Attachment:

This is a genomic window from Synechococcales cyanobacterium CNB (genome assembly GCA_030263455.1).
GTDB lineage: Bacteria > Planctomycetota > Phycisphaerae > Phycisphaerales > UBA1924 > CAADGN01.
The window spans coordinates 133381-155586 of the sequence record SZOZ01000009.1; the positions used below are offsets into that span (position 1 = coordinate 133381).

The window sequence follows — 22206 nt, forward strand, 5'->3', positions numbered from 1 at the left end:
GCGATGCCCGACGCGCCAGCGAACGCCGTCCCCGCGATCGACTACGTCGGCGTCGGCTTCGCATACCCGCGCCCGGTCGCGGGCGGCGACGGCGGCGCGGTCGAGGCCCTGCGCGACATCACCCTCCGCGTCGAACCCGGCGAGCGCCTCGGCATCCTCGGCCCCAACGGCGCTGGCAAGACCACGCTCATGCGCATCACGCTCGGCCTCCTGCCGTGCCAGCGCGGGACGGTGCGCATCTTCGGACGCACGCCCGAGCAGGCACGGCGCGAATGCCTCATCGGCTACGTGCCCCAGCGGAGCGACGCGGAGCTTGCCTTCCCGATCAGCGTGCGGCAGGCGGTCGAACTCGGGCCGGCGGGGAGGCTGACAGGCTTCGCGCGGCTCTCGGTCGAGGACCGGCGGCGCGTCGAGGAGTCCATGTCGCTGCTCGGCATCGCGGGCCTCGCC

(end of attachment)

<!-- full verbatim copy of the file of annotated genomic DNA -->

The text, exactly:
This is a genomic window from Synechococcales cyanobacterium CNB (genome assembly GCA_030263455.1).
GTDB lineage: Bacteria > Planctomycetota > Phycisphaerae > Phycisphaerales > UBA1924 > CAADGN01.
The window spans coordinates 133381-155586 of the sequence record SZOZ01000009.1; the positions used below are offsets into that span (position 1 = coordinate 133381).

The window sequence follows — 22206 nt, forward strand, 5'->3', positions numbered from 1 at the left end:
GCGATGCCCGACGCGCCAGCGAACGCCGTCCCCGCGATCGACTACGTCGGCGTCGGCTTCGCATACCCGCGCCCGGTCGCGGGCGGCGACGGCGGCGCGGTCGAGGCCCTGCGCGACATCACCCTCCGCGTCGAACCCGGCGAGCGCCTCGGCATCCTCGGCCCCAACGGCGCTGGCAAGACCACGCTCATGCGCATCACGCTCGGCCTCCTGCCGTGCCAGCGCGGGACGGTGCGCATCTTCGGACGCACGCCCGAGCAGGCACGGCGCGAATGCCTCATCGGCTACGTGCCCCAGCGGAGCGACGCGGAGCTTGCCTTCCCGATCAGCGTGCGGCAGGCGGTCGAACTCGGGCCGGCGGGGAGGCTGACAGGCTTCGCGCGGCTCTCGGTCGAGGACCGGCGGCGCGTCGAGGAGTCCATGTCGCTGCTCGGCATCGCGGGCCTCGCC